Archive for April 2012

GDC 2012 audio report by Sander Huiberts – Utrecht School of the Arts

GDC 2012 logoOn behalf of the Utrecht School of the Arts – School of Music & Technology I visited the Game Developers Conference (GDC) 2012 audio tracks. For colleagues and peers, I’ve made an overview that can be found below.

Utrecht School of the Arts - School of Sound & Music - Muziektechnologie - Creative Design Practices


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Ever wondered how blind users use the iPhone 4s?

It’s been a while since we’ve seen an accessibility-related post here…but I came across this great video. you should see. Have you ever wondered whether blind users can use the iPhone and how that works? In that case, have a look at this explanation by Tommy Edison who shows that Apple actually did a great job making the visually oriented interface of the iPhone accessible in the auditory domain!


Documenten samenwerken:

  • Luister – Nederlands (alleen intern op HKU verspreiden!): link
  • Listen – Engels artikel: link
  • Improving communication with your sound designer: link


Zie ook:

Austin Wintory & Robin Hunicke – Samenwerken voor Journey (Indievelopment):

The video below, kindly sent to me by Tom, shows a panel discussion featured at Casual Connect Seattle (July 2012) about exactly this topic. I just love the word handshake in this context, as it’s spot on for the ideal collaboration. Might be a video just for you, dear Captivating Sound reader!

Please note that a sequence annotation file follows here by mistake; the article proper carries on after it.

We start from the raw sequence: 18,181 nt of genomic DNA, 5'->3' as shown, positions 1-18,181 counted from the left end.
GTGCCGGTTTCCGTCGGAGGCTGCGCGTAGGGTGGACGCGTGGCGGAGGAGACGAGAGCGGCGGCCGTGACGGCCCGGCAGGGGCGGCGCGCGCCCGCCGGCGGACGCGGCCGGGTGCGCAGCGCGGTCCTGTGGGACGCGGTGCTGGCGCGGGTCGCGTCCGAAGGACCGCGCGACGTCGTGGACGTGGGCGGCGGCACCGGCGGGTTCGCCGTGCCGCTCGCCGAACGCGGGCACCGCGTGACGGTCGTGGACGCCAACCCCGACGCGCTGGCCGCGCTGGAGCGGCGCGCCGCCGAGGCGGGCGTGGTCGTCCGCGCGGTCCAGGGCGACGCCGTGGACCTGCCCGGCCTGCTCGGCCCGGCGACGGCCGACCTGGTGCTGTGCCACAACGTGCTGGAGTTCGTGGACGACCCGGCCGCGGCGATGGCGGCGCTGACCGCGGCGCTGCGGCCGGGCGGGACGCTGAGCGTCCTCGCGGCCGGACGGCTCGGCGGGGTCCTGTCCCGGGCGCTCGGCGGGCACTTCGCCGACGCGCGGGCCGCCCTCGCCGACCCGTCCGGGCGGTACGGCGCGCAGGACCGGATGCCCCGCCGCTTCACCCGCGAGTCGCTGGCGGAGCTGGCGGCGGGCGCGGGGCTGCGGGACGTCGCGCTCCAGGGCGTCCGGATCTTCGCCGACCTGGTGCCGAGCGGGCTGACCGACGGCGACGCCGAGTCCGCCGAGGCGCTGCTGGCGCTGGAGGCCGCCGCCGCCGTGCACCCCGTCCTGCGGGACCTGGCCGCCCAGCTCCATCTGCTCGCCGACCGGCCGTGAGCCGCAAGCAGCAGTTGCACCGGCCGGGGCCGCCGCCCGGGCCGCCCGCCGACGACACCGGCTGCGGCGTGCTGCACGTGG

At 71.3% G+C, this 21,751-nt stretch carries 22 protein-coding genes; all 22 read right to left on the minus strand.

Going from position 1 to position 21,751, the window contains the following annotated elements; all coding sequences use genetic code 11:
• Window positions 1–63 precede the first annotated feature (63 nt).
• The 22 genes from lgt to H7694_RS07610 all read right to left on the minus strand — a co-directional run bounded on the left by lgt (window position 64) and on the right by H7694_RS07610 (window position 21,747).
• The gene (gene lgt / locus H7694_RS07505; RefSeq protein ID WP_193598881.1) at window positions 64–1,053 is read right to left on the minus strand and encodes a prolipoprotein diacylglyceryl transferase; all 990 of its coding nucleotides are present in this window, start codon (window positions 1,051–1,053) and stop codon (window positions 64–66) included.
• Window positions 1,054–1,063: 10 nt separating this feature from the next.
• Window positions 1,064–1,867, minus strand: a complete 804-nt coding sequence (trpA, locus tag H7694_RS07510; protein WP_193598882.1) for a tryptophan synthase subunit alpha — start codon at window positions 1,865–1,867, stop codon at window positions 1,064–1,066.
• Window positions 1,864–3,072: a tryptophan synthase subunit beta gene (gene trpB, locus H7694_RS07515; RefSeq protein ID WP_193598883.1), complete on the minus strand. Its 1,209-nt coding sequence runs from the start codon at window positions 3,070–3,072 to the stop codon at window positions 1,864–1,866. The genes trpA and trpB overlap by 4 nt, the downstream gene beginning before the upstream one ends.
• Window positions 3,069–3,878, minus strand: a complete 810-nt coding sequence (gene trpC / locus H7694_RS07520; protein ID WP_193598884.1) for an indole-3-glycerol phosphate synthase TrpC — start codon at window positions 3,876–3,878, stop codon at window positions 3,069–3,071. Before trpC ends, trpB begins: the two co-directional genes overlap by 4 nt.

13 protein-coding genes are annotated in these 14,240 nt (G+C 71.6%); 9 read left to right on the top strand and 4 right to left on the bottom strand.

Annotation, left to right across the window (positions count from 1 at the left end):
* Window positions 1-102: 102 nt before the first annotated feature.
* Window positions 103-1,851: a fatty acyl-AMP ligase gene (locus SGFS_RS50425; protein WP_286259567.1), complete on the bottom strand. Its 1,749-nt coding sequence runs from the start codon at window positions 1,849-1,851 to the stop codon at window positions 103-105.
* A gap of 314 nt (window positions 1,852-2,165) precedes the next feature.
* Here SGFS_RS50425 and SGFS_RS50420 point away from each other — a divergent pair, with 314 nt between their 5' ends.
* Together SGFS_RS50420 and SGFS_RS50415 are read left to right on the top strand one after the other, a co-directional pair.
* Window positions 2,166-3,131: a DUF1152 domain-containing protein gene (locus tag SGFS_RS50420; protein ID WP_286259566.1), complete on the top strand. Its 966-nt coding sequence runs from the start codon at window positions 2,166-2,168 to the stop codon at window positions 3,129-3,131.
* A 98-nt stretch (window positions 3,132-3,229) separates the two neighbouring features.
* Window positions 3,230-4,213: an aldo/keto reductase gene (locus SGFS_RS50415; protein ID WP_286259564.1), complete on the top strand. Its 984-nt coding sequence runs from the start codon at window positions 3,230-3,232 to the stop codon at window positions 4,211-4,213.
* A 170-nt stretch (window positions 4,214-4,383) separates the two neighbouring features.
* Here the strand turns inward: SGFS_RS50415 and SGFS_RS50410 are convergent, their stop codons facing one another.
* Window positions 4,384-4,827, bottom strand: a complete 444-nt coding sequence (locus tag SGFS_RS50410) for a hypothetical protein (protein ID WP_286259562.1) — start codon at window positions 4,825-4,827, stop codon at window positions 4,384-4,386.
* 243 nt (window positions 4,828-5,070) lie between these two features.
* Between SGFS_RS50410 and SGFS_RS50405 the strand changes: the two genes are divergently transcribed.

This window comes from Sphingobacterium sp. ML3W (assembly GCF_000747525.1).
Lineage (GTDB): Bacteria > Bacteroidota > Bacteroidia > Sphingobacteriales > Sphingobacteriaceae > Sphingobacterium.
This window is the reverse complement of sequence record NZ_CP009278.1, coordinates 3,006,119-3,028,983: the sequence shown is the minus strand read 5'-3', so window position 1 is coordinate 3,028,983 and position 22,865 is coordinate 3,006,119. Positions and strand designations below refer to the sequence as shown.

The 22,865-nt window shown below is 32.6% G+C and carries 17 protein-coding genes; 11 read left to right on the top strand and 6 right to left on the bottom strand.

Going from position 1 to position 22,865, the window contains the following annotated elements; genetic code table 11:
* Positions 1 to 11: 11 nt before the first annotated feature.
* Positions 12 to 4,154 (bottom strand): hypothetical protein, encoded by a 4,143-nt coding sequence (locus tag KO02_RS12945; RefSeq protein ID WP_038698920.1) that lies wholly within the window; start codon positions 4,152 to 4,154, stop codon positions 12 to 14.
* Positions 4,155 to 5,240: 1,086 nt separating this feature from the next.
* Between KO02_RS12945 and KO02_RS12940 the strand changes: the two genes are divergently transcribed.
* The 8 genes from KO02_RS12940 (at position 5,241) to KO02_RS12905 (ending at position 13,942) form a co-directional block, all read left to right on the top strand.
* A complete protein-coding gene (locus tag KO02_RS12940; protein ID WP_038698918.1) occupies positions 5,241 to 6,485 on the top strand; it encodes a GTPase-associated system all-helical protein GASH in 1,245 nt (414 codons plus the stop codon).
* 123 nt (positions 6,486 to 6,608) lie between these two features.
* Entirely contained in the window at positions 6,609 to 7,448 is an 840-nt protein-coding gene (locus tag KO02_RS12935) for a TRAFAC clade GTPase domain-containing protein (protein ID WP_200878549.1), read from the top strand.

Communication between developer and external audio team has never been more important. This discussion will highlight the materials needed to properly execute a project, our process as audio designers, why it’s important for the developer to understand this, and how we can improve the audio experience. The panel features a cross-section of audio designers, all with a unique perspective on interfacing with the developer.

Respawn 2017 • Markus Schmidt: “Communiceer duidelijk met een componist”

Sound vs. Vision & Time vs. Space (Gaver, Buxton, Bly)

If you’re designing interfaces, this small table that summarises the chapter contents by Buxton, Gaver & Bly (1991) concerning the use of sound and vision in interfaces might be handy.

Time Space
  • sound exists in time
  • good for display of changing events
  • available for a limited time
  • sound exists over space
  • no need to face source
  • a limited number of messages at once
  • vision exists over time
  • good for display of static objects
  • can be sampled over time
  • vision exists in space
  • user must face source
  • messages can be spatially distributed

Refer to: Buxton, W., Gaver, W. & Bly, S. (1991). The use of non­speech audio at the interface. Tutorial no. 8. In CHI’91 Conference proceedings, Human Factors in Computing Systems, ‘Reaching through technology’ (pp. 85‐90). New Orleans, ACM Press: Addison‐Wesley.